Unlike benefit programs that are sponsored and controlled by one employer for their own employees, a multiemployer benefit trust fund is a health fund that is created solely for the benefit of collectively bargained employees working for many employers. The fund is maintained pursuant to a trust agreement and one or more collective bargaining agreements. Employers negotiate the fund into the applicable collective bargaining agreement and agree to contribute to the fund at certain specified rates for the benefit plans that are negotiated (medical, dental, vision, etc.).
Multiemployer benefit trust funds are typically sponsored and administered by joint boards of both labor and management trustees representing participants from many organizations, usually within the same or related industries, and a labor union. These funds are often referred to as "Taft-Hartley funds."
The Taft-Hartley name refers to the Taft-Hartley Act of 1947, also known as the Labor-Management Relations Act. The Act was passed by Congress to regulate organized labor practices and define standards for union pension and benefit funds. Taft-Hartley funds are often the only way a small employer can provide comprehensive health coverage to their employees in a cost effective manner, since such funds create cost-savings due to centralized administration and pooling of resources.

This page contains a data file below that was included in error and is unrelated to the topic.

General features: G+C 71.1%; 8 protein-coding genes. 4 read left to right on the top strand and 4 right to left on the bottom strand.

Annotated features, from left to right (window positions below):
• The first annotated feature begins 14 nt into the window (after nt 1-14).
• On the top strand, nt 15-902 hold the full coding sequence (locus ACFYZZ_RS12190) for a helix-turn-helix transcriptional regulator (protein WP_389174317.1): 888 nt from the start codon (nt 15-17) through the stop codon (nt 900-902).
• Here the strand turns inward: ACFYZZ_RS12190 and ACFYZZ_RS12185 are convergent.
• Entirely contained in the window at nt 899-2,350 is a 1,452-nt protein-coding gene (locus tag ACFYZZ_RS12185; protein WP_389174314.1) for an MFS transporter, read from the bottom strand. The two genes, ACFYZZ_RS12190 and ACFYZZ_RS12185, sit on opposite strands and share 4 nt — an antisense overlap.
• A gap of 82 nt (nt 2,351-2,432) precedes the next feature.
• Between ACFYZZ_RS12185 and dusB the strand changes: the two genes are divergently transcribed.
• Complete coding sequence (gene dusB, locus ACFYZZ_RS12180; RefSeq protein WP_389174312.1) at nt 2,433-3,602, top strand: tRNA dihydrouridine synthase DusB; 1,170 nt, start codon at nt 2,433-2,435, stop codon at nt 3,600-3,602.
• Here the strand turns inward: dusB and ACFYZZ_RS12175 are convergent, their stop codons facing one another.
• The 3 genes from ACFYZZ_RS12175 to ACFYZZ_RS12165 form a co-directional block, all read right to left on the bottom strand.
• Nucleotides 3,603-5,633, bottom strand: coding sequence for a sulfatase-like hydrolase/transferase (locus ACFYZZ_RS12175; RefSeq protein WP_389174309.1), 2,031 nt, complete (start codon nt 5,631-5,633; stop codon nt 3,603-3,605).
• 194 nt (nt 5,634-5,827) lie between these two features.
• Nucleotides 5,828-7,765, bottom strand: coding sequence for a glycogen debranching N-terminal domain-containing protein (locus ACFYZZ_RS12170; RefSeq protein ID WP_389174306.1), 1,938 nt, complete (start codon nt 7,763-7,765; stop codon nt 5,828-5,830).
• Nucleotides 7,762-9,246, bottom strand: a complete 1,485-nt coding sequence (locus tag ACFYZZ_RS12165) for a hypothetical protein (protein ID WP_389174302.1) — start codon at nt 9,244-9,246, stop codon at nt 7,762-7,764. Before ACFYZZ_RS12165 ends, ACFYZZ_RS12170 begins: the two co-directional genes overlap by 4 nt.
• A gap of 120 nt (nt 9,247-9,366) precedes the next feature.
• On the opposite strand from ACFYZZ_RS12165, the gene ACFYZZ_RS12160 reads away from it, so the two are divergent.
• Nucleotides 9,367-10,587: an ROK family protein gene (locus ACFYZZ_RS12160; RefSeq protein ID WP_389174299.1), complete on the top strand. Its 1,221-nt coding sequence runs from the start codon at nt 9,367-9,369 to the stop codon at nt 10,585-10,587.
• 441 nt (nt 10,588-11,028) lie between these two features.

Because multiple employers contribute to the fund for their employees, the costs are shared and the risks are pooled. As a result, multiemployer plans can provide a competitive benefit for the same or better rate when compared to a single employer health plan. And since multiple employers participate in the same fund, employees can move among participating employers without losing coverage, although their benefit plans may differ based on each employer's collective bargaining agreement.